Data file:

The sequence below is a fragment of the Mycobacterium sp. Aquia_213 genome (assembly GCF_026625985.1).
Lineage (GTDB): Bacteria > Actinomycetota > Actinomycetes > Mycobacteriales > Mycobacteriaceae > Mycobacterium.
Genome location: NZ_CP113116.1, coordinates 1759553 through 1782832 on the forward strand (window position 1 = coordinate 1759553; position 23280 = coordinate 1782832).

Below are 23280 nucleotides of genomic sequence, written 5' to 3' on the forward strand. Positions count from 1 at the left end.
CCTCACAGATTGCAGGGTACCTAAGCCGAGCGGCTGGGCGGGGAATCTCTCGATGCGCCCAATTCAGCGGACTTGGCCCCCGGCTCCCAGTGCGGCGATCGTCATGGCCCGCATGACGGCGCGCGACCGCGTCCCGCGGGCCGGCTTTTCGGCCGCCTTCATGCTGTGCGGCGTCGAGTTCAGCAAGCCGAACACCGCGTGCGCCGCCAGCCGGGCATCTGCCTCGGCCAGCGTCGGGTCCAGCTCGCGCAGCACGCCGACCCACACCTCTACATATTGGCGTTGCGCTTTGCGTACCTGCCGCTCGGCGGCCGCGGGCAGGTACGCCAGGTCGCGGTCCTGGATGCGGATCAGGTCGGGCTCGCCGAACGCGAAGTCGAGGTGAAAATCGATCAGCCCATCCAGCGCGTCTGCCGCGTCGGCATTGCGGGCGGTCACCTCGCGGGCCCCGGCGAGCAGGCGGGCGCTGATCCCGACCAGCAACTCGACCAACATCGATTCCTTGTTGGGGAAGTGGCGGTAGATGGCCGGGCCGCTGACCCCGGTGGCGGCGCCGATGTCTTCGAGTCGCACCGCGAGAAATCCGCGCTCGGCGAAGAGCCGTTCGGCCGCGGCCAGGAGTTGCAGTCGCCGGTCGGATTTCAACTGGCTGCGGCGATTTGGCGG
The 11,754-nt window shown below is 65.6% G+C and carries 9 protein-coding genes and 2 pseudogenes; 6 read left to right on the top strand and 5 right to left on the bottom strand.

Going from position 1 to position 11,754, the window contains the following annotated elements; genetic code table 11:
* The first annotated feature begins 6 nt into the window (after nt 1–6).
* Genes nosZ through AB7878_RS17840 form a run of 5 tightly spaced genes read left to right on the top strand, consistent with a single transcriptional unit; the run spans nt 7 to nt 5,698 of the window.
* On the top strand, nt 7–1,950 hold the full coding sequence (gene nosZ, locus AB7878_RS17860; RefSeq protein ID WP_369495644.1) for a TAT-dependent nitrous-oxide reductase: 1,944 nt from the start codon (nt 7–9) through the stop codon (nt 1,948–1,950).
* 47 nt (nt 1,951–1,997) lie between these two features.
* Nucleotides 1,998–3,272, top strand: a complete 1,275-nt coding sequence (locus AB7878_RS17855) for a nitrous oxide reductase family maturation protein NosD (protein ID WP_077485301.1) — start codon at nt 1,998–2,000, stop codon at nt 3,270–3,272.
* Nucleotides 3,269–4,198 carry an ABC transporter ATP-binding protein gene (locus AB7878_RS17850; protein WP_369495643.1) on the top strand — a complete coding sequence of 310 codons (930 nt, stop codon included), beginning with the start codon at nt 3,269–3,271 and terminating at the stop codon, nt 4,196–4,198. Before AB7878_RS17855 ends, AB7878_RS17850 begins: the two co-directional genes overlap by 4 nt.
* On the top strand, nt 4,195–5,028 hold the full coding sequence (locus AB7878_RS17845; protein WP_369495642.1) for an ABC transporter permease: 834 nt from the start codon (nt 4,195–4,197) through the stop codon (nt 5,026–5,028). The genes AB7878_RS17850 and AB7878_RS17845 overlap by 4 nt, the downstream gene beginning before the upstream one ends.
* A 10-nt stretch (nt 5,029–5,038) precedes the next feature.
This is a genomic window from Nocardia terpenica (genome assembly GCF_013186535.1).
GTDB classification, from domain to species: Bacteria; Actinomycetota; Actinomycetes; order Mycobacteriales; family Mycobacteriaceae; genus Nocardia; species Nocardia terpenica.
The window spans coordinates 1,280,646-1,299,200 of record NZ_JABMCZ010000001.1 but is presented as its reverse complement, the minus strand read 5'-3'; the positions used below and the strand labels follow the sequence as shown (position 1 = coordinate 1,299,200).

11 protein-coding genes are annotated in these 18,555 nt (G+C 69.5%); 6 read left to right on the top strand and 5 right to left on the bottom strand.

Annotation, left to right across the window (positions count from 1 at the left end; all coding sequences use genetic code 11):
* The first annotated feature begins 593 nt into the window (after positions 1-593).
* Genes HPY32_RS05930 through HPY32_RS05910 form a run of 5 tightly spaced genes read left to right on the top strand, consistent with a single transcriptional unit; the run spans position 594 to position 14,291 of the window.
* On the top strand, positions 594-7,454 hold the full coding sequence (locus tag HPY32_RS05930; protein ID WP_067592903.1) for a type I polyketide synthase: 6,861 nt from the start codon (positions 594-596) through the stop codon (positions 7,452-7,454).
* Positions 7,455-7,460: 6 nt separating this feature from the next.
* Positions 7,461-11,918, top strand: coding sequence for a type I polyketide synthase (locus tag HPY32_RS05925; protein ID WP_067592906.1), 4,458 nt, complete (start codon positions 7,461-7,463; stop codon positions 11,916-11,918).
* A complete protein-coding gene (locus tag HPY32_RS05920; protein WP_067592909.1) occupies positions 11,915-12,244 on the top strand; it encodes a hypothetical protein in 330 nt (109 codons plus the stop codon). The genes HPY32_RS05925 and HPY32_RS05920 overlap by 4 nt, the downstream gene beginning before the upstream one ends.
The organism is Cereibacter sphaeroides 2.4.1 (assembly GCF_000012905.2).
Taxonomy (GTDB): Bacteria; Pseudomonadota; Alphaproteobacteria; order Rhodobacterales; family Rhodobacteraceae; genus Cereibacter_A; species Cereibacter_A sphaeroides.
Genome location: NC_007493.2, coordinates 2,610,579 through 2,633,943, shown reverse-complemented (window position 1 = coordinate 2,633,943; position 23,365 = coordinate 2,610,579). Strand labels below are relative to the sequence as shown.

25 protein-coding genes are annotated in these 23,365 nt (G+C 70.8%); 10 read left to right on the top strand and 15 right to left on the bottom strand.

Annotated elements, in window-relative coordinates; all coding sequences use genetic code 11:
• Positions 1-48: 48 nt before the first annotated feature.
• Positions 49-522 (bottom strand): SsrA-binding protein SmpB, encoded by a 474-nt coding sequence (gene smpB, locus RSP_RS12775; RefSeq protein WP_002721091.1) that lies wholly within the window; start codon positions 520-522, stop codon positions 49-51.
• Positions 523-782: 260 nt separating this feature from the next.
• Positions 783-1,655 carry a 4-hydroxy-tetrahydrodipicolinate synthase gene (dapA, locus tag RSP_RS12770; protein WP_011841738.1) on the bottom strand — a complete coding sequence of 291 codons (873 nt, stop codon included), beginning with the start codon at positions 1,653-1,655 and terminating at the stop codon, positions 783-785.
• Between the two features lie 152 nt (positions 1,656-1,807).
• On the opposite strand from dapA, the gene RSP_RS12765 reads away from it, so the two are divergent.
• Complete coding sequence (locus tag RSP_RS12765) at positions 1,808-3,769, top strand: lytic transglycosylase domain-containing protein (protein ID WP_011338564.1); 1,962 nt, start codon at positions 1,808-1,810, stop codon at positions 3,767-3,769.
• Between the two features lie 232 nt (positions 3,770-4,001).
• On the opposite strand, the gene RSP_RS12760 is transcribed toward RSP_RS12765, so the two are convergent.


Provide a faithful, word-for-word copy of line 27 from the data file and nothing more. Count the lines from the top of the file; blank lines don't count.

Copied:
The organism is Cereibacter sphaeroides 2.4.1 (assembly GCF_000012905.2).